DUBAI, Jan 7 -
The sharp distinction in Washington's approach to the crises in North Korea and Iraq -- diplomacy in one, deployment in the other -- reeks of double standards, say Arab commentators.
The central issues in both cases are weapons of mass destruction in the hands of what U.S. President George W Bush calls the ''axis of evil'', of which Iran is the third member.
The North Korean and Iraqi governments are deemed oppressive regimes that have no respect for human rights and threaten two important U.S. allies -- Israel and Saudi Arabia in the case of Iraq, Japan and South Korea in the case of North Korea.
The commonalities, however, end there.
While Iraq has been cooperating with United Nations weapons inspectors and submitting on time all the documents required under Security Council Resolution 1441, North Korea has boldly admitted that it has its own nuclear programme and, in clear defiance of the international community, has ordered U.N. inspectors out of the country.
Further, unlike Baghdad, Pyongyang has at least one active nuclear reactor capable of producing fissile material needed to produce a nuclear weapon. U.S. and British intelligence believe the North Koreans have between two to five such nuclear weapons already.
''The crucial factor that explains the difference in approach is the military capability,'' said Dr Ahmed Saif, director of the Gulf Research Centre in Dubai. ''Iraq would probably succumb quickly to a U.S. invasion, while North Korea's bigger and mightier military could put up a stiff resistance.''
''Second, the victory pie after a war on North Korea is virtually non-existent in comparison to that after a war on Iraq -- oil and restructuring of the Middle East geographical and political map are the main constituents of the stake involved,'' Saif said in an interview.
Third, he added, was the need for Bush to meet the demands of Israel and the Jewish lobby in the United States, which was Iraq-centric, not North Korea-specific.
''America's war and peace in the Middle East is designed by Israel. Saddam has remained its biggest threat since the peace treaties were signed with Egypt and Jordan more than two decades ago. Having a friendlier government in Baghdad makes its task of dealing with the Palestinians even more easier,'' he said.
The U.S. determination to go to war against Iraq led some commentators close to Washington, like U.S. social scientist Francis Fukuyama, to suspect Bush's real intentions. In a 'Wall Street Journal' editorial last week, Fukuyama said: ''The administration's new National Security Strategy lays out an ambitious road map for the wholesale re-ordering of the politics of the Middle East, beginning with the replacement of Saddam Hussein by a democratic, pro-Western government.''
For independent Jordanian political analyst Osama El Sharif, the proposed war on Iraq is more a war for oil than it is anything else.
''It is impossible to explain U.S. behaviour otherwise. Why is Bush so keen on ousting Saddam and engaging Kim when North Korea already has nuclear weapons, the missiles to deliver them, a record of pedalling dangerous weapons, 100,000 U.S. troops in its missile range and a dictator who is much more cruel than Saddam?'' he asked.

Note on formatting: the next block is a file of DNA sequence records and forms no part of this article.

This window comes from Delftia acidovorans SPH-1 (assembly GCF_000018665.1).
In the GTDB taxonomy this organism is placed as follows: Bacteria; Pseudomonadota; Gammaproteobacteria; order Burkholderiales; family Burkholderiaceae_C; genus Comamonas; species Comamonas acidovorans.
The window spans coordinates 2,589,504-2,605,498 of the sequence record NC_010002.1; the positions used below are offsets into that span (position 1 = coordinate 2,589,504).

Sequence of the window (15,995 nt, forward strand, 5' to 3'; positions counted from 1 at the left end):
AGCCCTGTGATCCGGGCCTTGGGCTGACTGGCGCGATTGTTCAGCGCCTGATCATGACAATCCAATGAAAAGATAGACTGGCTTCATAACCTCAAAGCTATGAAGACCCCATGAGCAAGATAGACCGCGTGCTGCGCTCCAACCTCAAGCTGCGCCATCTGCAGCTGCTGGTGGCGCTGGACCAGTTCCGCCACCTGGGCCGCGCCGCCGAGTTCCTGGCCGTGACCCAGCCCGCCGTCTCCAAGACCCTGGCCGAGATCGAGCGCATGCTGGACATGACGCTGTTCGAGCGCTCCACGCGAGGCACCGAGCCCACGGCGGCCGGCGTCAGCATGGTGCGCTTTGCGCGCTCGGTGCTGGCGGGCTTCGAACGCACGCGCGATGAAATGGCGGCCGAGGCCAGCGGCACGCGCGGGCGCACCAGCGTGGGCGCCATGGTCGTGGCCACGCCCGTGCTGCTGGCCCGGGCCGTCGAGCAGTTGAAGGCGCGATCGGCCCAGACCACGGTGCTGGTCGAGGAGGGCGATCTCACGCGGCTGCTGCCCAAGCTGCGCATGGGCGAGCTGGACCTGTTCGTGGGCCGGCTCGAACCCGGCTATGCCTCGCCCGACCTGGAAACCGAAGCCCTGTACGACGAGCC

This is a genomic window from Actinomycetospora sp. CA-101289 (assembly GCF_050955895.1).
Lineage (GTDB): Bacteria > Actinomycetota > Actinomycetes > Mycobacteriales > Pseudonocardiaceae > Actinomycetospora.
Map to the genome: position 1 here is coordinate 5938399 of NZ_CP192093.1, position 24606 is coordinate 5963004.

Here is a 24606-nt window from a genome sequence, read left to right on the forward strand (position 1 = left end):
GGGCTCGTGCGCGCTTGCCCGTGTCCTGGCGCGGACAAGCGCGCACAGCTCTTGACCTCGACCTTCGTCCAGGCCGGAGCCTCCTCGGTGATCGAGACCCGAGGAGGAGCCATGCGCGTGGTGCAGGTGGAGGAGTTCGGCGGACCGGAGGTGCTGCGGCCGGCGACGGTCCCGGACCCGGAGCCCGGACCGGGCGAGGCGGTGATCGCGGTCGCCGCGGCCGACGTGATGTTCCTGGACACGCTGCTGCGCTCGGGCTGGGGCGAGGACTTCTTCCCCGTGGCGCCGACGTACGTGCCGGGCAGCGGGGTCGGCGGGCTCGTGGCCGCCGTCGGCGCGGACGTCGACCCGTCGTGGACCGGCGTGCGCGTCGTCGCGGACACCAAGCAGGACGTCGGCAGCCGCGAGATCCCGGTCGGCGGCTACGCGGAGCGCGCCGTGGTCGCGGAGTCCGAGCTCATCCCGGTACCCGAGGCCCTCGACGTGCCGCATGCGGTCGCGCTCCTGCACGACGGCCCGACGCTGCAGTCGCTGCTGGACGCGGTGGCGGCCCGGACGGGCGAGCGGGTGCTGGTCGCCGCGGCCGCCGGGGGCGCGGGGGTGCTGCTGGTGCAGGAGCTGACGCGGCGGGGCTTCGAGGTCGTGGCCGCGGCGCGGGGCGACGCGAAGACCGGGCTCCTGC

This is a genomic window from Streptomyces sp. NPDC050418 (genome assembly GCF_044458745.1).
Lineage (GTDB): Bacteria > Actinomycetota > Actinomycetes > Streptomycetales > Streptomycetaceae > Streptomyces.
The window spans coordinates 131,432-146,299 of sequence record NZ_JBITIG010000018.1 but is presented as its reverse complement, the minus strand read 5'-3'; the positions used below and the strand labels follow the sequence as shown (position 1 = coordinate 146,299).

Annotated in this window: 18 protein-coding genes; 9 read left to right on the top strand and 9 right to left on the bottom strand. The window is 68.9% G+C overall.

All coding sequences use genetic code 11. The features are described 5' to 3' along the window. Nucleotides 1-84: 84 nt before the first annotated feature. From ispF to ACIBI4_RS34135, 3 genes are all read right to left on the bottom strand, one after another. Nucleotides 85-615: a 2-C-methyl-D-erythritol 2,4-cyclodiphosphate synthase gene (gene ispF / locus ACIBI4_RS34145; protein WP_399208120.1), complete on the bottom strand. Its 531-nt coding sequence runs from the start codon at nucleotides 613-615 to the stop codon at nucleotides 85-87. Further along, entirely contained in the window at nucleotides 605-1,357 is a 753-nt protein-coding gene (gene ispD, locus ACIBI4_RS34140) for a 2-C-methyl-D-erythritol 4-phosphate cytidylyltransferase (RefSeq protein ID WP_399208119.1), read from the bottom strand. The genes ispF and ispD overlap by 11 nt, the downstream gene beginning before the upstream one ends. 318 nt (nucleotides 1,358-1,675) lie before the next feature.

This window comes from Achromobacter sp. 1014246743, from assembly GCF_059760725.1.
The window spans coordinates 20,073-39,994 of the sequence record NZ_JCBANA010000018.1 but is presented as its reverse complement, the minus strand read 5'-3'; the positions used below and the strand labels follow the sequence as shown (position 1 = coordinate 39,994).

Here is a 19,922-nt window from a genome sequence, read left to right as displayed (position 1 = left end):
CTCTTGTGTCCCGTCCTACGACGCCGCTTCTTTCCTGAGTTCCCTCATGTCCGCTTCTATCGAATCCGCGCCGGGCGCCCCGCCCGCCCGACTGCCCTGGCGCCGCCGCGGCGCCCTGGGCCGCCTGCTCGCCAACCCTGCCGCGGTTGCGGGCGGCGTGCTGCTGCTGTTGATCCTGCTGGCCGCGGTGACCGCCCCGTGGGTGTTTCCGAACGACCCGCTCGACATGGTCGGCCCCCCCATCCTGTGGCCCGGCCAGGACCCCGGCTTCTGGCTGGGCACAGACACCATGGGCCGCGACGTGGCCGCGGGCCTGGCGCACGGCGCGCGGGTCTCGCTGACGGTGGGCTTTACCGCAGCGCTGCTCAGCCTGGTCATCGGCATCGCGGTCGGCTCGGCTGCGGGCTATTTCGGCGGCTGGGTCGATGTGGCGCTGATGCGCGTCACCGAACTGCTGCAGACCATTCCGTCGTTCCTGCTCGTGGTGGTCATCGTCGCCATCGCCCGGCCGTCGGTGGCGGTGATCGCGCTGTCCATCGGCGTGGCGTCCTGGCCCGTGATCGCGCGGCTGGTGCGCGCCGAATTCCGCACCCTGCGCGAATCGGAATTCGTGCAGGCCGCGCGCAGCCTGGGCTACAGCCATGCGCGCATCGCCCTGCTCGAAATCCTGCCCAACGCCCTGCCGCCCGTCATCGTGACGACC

''The United States has its own agenda for Iraq. It clearly states that it wants to change the regime of President Saddam Hussein, but that is not the objective of Resolution 1441 and dozens of previous ones related to the Gulf War and the issue of Iraqi weapons of mass destruction,'' he explained in an interview.
The United States is massing troops in bases close to Iraq and is grooming anti-Saddam groups to take over once the present regime is toppled.
If the U.N. does not come up with conclusive and damning evidence that Iraq has manipulated facts and that it continues to maintain nuclear, biological and chemical weapons programmes, what would be the legal justification for war, Sharif asked.
''I won't be surprised if the United States resorts to mischief and plants evidence of weapons of mass destruction to justify war,'' added Saif.
For its part, Baghdad has gone beyond just accusing Washington of hypocrisy. It urged the Arab world to take inspiration from Pyongyang. ''We Arabs need to revise our behaviour towards the United States, as North Korea has done, to be respected,'' said 'Ath Thawra', the mouthpiece of the ruling Baath party.
''Arabs need to learn the lesson from the Korean example to mobilise in order to stop an attack on Iraq and prevent a U.S.-Zionist crusade in the Arab world,'' the newspaper said last week.
Despite the difference in forces between Pyongyang and Washington, ''Korea insists on its right to possess a technology used by the United States to raze Japanese cities during World War II and which it still uses to blackmail the world and force it to obey its orders,'' the paper said.
It added: ''Through its courageous stance, North Korea demands that international law be applied to all in the same manner.''
Sharif said that U.S. credibility and integrity have suffered badly. ''The crises in Palestine, Iraq and now North Korea have underlined America's unilateral approach to regional and international conflicts and its manipulation of international law to serve that approach,'' he said
''The stakes for waging war against Iraq are too high especially for the innocent, but the biggest blow will be to international law and multilateralism if the United States attacks even when the United Nations is still presuming Iraq's innocence,'' he pointed out.
Without full U.N. backing and support in the U.S. war in Iraq, no matter the justifications, will be a stark and vicious aggression, not liberation as Bush would like to see it,'' Sharif said.
Copyright 2003 IPS